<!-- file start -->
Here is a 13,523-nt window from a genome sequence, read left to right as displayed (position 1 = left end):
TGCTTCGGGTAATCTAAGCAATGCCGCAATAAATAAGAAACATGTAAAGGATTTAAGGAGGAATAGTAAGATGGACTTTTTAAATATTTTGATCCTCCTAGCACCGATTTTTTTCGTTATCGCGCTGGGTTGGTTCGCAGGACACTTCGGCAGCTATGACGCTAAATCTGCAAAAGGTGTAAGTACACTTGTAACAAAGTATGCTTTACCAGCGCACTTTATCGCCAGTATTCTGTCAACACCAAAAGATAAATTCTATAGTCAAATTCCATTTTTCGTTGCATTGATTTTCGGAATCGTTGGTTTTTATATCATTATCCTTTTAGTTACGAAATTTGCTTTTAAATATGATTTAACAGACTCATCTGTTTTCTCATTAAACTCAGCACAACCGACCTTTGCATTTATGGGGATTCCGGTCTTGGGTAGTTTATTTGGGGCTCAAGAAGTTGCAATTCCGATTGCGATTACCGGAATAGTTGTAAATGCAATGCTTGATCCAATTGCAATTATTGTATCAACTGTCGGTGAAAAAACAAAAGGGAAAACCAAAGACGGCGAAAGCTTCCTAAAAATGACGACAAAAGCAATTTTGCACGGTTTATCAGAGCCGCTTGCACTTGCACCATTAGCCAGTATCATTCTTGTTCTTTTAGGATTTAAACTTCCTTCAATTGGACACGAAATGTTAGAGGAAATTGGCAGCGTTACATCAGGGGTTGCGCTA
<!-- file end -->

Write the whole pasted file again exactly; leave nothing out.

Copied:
Here is a 13,523-nt window from a genome sequence, read left to right as displayed (position 1 = left end):
TGCTTCGGGTAATCTAAGCAATGCCGCAATAAATAAGAAACATGTAAAGGATTTAAGGAGGAATAGTAAGATGGACTTTTTAAATATTTTGATCCTCCTAGCACCGATTTTTTTCGTTATCGCGCTGGGTTGGTTCGCAGGACACTTCGGCAGCTATGACGCTAAATCTGCAAAAGGTGTAAGTACACTTGTAACAAAGTATGCTTTACCAGCGCACTTTATCGCCAGTATTCTGTCAACACCAAAAGATAAATTCTATAGTCAAATTCCATTTTTCGTTGCATTGATTTTCGGAATCGTTGGTTTTTATATCATTATCCTTTTAGTTACGAAATTTGCTTTTAAATATGATTTAACAGACTCATCTGTTTTCTCATTAAACTCAGCACAACCGACCTTTGCATTTATGGGGATTCCGGTCTTGGGTAGTTTATTTGGGGCTCAAGAAGTTGCAATTCCGATTGCGATTACCGGAATAGTTGTAAATGCAATGCTTGATCCAATTGCAATTATTGTATCAACTGTCGGTGAAAAAACAAAAGGGAAAACCAAAGACGGCGAAAGCTTCCTAAAAATGACGACAAAAGCAATTTTGCACGGTTTATCAGAGCCGCTTGCACTTGCACCATTAGCCAGTATCATTCTTGTTCTTTTAGGATTTAAACTTCCTTCAATTGGACACGAAATGTTAGAGGAAATTGGCAGCGTTACATCAGGGGTTGCGCTA